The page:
One possibility I discovered in Landmark Education courses is to embrace the idea that our relationship with anyone is always wholly dependent on us. That it is possible – not easy – but possible to have a loving or at least neutral relationship with someone who is angry or estranged from you. A famous Buddhist loving-kindness meditation first sends love and kindness to ourselves, then to a loved one, then to a neutral person and finally to a person we’re angry with.  As Toni points out trying to understand where they’re  coming from (frustrated?, confused?, overwhelmed?) is a good first step.

Letting Go

Weathers had been obsessed by his work and he’d been successful; he’d made a lot of money.  Confronting death on the mountain, though, he realized that the drive to succeed, to look good – although it had taken up the vast amount of his time – was ultimately pretty meaningless.

“As I’ve grown older, I gradually achieved a state of peace and no longer define myself by success and goals or really anything external.” Beck Weathers

By the nature of their disease, many – if not everybody with ME/CFS/FM – have to come to grips with “letting go”: letting go of their ambitions, their desire for their life to turn out the way they want it to turn out, their expectations…

Julie Rehmeyer

In Death Valley, Julie Rehmeyer let go of her pursuit of personal success and felt a new kind of contentment.

At the end of her rope in Death Valley, Julie Rehmeyer let go. Humbled by the enormity of what she was experiencing, she realized that even as she became sicker and sicker, the hamster wheel of success still dominated her life. Finally, she declared that her striving was over, let her ambitions, plans and desires go – and felt an immense relief.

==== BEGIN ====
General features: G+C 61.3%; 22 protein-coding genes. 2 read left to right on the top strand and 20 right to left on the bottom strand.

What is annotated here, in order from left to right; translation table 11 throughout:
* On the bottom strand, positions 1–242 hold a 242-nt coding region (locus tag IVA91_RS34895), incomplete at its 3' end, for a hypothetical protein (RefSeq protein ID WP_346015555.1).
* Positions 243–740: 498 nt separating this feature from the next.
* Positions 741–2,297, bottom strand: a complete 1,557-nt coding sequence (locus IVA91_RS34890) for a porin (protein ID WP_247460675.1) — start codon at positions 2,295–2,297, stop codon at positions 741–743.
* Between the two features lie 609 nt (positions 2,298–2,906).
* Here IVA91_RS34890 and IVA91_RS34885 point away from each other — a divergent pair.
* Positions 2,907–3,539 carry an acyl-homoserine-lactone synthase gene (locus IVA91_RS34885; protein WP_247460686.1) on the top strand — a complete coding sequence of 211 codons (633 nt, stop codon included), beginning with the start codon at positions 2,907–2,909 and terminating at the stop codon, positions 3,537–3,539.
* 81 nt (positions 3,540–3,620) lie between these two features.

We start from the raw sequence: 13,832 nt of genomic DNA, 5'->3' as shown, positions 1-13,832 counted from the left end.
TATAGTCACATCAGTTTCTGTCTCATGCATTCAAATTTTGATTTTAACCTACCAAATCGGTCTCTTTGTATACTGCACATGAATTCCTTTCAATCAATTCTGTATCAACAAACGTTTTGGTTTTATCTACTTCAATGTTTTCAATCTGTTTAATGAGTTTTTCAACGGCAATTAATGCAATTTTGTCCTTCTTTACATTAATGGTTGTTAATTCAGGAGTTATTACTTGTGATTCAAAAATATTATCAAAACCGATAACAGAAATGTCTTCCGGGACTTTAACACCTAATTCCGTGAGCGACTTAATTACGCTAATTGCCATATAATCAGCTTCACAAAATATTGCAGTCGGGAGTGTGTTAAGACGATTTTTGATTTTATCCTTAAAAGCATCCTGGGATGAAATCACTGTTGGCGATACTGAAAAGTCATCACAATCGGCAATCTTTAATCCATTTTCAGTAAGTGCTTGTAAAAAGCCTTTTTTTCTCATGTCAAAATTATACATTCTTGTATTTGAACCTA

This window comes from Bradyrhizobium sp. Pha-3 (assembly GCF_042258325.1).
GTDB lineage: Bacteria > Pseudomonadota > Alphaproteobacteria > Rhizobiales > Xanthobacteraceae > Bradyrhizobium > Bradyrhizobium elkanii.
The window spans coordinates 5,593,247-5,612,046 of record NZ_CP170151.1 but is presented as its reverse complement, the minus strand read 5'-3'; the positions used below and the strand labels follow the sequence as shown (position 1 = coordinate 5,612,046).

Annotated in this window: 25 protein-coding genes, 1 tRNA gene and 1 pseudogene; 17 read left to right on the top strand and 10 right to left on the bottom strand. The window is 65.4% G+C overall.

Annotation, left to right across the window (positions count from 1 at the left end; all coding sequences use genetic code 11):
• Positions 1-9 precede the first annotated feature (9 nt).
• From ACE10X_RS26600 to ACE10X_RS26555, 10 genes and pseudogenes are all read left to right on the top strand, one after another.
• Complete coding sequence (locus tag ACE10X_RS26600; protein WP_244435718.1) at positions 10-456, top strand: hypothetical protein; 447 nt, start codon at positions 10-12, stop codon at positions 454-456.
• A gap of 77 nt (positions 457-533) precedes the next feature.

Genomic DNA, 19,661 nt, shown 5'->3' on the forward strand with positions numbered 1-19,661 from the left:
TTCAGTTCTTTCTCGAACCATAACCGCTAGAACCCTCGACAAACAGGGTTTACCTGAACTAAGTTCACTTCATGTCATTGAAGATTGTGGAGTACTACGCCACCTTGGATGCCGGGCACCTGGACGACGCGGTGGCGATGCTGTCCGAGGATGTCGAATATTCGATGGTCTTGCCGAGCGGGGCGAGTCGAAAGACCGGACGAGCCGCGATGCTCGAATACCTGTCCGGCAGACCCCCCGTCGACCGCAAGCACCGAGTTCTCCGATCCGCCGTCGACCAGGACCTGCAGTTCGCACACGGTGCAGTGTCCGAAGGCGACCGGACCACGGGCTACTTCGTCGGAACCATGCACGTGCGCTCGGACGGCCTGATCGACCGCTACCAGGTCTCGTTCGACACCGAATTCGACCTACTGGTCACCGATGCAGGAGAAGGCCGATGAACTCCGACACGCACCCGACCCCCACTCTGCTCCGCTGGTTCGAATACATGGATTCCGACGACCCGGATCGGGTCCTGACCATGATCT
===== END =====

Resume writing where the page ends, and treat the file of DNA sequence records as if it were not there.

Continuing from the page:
I couldn’t keep everything together as I had been doing for years, holding on to my responsibilities and dreams in spite of the barriers my illness threw in my path. Whether the experiment worked or didn’t, the life I had lived was over. I was staring into a cavernous darkness, beyond any imagined future I could invent. I wrapped my arms around my dog and closed my eyes. Okay, I thought. Whatever is next, okay.

Julie’s ability to give it all up – her ambitions, her desire to succeed, even the desire for her life to be different – opened a new space up for her. For the first time in years, she felt content.

The contentment felt unfamiliar, even a bit shocking. An anxious internal drive had prodded me forever, but I only noticed it in the desert, once it was gone…I had always imagined that contentment would come as the natural end product of accomplishing my goals, but I never seemed to get there…

With all my assumed obligations removed life seemed unimaginably spacious. Just being alive was a thrill, a blessing, a tiny miracle beyond my expectation or control…

How to live with a life turned upside down? Painting by Ted Johnson.

Having to be “successful” is an incredibly powerful pull – one that does not necessarily disappear once one gets sick. As Beck Weathers found out, success is a chimera. He realized he was on track to be “successful”, alone and unhappy.

In her book, “How to Live Well with Chronic Pain and Illness: A Mindful Guide“, Toni Bernhard talks about “Making Peace with a Life Upside Down”.